But at our core, whether we’re an insecure teenager from Quebec, an overworked woman from India, a worrisome grandmother from Texas, or a desperate immigrant living in Australia, we all seem to struggle with the same small grouping of stressors and anxieties[.]~ Mark Manson from, https://markmanson.net/biggest-lesson-learned-from-you
In recent years—particular in that one where I regularly had a therapist—this became glaringly obvious to me. First, I started noticing when my petulant child arrives with a list of grievances, and using that as a cue that it’s time to shift gears, shift tasks, take a nap, or something. I note that my mind loves to believe it’s, at the very least, in control of itself. But that turns out to be absolutely false, because about half of my central–nervous system is in my skull, and the other half is hanging down connected to all sorts of non-conscious things.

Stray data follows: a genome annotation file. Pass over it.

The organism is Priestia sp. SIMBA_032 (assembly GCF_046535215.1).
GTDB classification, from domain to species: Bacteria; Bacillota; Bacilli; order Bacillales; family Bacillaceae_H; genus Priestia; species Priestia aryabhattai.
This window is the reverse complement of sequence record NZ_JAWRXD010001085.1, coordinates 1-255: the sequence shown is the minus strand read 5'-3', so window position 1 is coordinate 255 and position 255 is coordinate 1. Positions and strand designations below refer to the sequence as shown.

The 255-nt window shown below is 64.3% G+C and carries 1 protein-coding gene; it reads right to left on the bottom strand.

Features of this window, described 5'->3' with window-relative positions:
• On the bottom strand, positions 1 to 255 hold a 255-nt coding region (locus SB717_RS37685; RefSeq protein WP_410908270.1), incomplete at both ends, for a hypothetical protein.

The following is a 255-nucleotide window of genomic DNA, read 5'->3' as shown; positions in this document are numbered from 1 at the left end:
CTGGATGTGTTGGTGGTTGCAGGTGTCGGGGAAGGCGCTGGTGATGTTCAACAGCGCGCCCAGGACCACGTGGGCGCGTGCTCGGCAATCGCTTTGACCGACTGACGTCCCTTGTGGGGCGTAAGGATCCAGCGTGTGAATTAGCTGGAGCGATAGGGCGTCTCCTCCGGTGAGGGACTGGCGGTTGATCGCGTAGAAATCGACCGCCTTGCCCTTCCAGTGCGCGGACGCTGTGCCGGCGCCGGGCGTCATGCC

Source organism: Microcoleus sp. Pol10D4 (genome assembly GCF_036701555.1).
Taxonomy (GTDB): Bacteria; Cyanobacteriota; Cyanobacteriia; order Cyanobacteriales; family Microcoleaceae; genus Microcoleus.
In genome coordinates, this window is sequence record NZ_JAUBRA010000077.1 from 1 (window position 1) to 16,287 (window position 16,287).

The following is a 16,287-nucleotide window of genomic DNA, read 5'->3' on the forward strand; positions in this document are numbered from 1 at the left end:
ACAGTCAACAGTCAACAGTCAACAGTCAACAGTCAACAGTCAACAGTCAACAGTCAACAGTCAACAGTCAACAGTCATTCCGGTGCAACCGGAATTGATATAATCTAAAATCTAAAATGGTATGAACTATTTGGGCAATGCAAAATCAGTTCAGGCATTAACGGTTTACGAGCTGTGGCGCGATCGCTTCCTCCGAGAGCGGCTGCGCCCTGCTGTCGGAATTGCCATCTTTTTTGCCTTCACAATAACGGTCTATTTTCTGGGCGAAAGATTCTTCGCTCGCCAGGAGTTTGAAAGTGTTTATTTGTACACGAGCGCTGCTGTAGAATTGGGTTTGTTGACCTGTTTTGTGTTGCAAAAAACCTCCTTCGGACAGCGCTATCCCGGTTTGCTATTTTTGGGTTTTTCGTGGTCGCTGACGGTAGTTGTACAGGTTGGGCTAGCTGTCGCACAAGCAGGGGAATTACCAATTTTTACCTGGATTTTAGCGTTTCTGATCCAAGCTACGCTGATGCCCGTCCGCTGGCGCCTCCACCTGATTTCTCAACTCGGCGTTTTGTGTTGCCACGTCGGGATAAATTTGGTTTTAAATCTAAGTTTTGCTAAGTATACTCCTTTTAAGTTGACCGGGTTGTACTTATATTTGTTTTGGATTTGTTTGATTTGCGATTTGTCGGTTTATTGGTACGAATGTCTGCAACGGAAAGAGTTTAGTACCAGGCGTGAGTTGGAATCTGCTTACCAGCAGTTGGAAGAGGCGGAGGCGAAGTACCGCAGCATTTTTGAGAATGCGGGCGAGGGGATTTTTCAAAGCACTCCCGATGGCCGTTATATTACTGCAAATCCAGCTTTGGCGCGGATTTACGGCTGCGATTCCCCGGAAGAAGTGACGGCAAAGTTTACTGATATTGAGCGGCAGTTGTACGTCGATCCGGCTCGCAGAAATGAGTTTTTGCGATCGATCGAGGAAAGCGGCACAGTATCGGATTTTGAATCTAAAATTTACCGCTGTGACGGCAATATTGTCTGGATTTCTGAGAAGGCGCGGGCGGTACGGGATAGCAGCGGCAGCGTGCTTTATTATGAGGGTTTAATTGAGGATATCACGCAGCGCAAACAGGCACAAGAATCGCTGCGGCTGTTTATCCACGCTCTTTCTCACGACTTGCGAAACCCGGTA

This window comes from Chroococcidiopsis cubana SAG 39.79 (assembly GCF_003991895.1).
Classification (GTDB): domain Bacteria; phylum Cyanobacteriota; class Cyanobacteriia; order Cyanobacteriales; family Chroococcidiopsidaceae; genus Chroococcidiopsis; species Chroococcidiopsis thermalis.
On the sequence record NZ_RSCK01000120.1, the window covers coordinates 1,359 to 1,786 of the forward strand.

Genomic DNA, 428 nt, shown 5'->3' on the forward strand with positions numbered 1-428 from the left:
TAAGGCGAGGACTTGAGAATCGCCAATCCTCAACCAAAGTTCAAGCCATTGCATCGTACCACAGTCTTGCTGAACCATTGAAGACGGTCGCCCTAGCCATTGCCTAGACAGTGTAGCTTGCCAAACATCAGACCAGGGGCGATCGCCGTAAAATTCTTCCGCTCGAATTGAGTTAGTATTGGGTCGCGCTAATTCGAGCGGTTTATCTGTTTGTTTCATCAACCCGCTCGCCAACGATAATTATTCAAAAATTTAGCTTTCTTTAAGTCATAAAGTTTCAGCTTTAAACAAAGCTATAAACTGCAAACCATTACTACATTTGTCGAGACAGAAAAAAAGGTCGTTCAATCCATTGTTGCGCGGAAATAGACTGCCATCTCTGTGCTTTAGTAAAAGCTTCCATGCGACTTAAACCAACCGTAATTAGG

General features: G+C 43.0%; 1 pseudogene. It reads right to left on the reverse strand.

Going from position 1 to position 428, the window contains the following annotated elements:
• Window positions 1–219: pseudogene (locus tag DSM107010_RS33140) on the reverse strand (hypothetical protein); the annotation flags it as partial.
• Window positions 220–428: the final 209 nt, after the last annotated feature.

Second, rather than try to help everyone else with the same problems I have—uh, hello, if I have the problem it’s clear I don’t know how to fix it. Instead, I’m dashing off into the mountain flowers working on things which are fun. Because that really does help me. How cool would it be if some other people (with the same problems as me) would also be helped?